The ubiquitin-proteasome pathway is essential throughout the life cycle of a cell. This system employs an astounding number of proteins to ubiquitylate and to deliver protein substrates to the proteasome for their degradation. At the heart of this process is the large and growing family of ubiquitin receptor proteins. Within this family is an intensely studied group that contains both ubiquitin-like (UBL) and ubiquitin-associated (UBA) domains: Rad23, Ddi1 and Dsk2. Although UBL/UBA family members are reported to regulate the degradation of other proteins, their individual roles in ubiquitin-mediated protein degradation has proven difficult to resolve due to their overlapping functional roles and interaction with each other and other ubiquitin family members. Here, we use a combination of NMR spectroscopy and molecular biology to reveal that Rad23 and Ddi1 interact with each other by using UBL/UBA domain interactions in a manner that does not preclude their interaction with ubiquitin. We demonstrate that UBL/UBA proteins can bind a common tetraubiquitin molecule and thereby provide strong evidence for a model in which chains adopt an opened structure to bind multiple receptor proteins. Altogether our results suggest a mechanism through which UBL/UBA proteins could protect chains from premature de-ubiquitylation and unnecessary elongation during their transit to the proteasome.
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http://dx.doi.org/10.1016/j.jmb.2005.12.001DOI Listing
March 2006

Evidence that the yeast spindle assembly checkpoint has a target other than the anaphase promoting complex.

Cell Cycle 2005 Nov 5;4(11):1555-7. Epub 2005 Nov 5.

Department of Genetics, Cell Biology & Development, University of Minnesota Medical School, Minneapolis, Minnesota 55455, USA.

The spindle assembly checkpoint monitors biorientation of chromosomes on the metaphase spindle and inhibits the Anaphase Promoting Complex (APC) specificity factor Cdc20. If APC-Cdc20 is the sole target of the spindle checkpoint, then cells lacking APC and its targets, B-type cyclin and securin, would lack spindle checkpoint function. We tested this hypothesis in yeast cells that are APC-null. Surprisingly, we find that such yeast cells are able to activate the spindle assembly checkpoint, delaying cell cycle progression in G2/M phase. These data suggest that the spindle checkpoint has a non-APC target that can restrain anaphase onset.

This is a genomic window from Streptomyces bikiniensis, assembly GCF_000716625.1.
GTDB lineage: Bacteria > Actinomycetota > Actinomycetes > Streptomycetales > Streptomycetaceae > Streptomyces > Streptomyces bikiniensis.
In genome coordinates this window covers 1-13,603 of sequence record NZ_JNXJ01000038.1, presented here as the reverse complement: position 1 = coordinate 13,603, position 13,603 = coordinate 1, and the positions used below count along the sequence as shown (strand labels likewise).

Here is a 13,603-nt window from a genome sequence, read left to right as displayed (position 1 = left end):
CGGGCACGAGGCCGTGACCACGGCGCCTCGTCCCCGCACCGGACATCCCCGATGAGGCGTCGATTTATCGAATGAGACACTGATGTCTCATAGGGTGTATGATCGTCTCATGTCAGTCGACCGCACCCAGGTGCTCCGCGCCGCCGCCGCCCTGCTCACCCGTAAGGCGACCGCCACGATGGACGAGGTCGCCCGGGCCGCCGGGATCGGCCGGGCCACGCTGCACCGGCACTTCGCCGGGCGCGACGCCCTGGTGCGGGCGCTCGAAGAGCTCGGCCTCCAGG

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http://dx.doi.org/10.4161/cc.4.11.2144DOI Listing
November 2005

Anaphase promoting complex or cyclosome?

Cell Cycle 2005 Nov 26;4(11):1585-92. Epub 2005 Nov 26.

Department of Genetics, Cell Biology & Development, University of Minnesota Medical School, Minneapolis, Minnesota 55455, USA.

The anaphase promoting complex/cyclosome (APC/C) was initially described as a multi-subunit protein complex that ubiquitinates anaphase inhibitors thus targeting them for destruction by proteasomes to initiate loss of sister chromatid cohesion. However, recent studies have identified important new functions of the APC/C. Moreover, sister centromere separation can occur in the absence of APC/C activity in mammals, indicating that anaphase onset might be triggered by multiple factors. Here we discuss whether the APC/C functions primarily as the anaphase trigger, or whether it has more general properties, relevant for cell cycle control at multiple developmental and cell cycle stages. Additionally, we discuss the validity of the APC-dependent model for sister segregation in mammals.